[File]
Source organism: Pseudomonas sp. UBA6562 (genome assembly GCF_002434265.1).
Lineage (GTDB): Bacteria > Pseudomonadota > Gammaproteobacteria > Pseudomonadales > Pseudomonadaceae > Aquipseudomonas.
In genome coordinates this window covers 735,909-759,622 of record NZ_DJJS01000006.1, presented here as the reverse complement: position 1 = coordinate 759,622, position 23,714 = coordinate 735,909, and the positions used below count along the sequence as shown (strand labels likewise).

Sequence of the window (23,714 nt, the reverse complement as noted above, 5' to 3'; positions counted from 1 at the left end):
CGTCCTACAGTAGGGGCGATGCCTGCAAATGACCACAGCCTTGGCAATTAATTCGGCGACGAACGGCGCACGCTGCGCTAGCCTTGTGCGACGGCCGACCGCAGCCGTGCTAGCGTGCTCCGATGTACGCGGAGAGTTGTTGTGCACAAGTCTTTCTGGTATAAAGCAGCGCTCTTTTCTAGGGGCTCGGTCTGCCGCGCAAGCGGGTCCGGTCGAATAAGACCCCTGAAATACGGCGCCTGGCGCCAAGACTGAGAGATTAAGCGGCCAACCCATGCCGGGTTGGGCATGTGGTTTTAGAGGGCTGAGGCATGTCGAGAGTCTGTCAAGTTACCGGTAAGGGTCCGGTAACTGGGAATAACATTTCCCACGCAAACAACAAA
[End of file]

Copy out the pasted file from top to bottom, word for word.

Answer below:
Source organism: Pseudomonas sp. UBA6562 (genome assembly GCF_002434265.1).
Lineage (GTDB): Bacteria > Pseudomonadota > Gammaproteobacteria > Pseudomonadales > Pseudomonadaceae > Aquipseudomonas.
In genome coordinates this window covers 735,909-759,622 of record NZ_DJJS01000006.1, presented here as the reverse complement: position 1 = coordinate 759,622, position 23,714 = coordinate 735,909, and the positions used below count along the sequence as shown (strand labels likewise).

Sequence of the window (23,714 nt, the reverse complement as noted above, 5' to 3'; positions counted from 1 at the left end):
CGTCCTACAGTAGGGGCGATGCCTGCAAATGACCACAGCCTTGGCAATTAATTCGGCGACGAACGGCGCACGCTGCGCTAGCCTTGTGCGACGGCCGACCGCAGCCGTGCTAGCGTGCTCCGATGTACGCGGAGAGTTGTTGTGCACAAGTCTTTCTGGTATAAAGCAGCGCTCTTTTCTAGGGGCTCGGTCTGCCGCGCAAGCGGGTCCGGTCGAATAAGACCCCTGAAATACGGCGCCTGGCGCCAAGACTGAGAGATTAAGCGGCCAACCCATGCCGGGTTGGGCATGTGGTTTTAGAGGGCTGAGGCATGTCGAGAGTCTGTCAAGTTACCGGTAAGGGTCCGGTAACTGGGAATAACATTTCCCACGCAAACAACAAA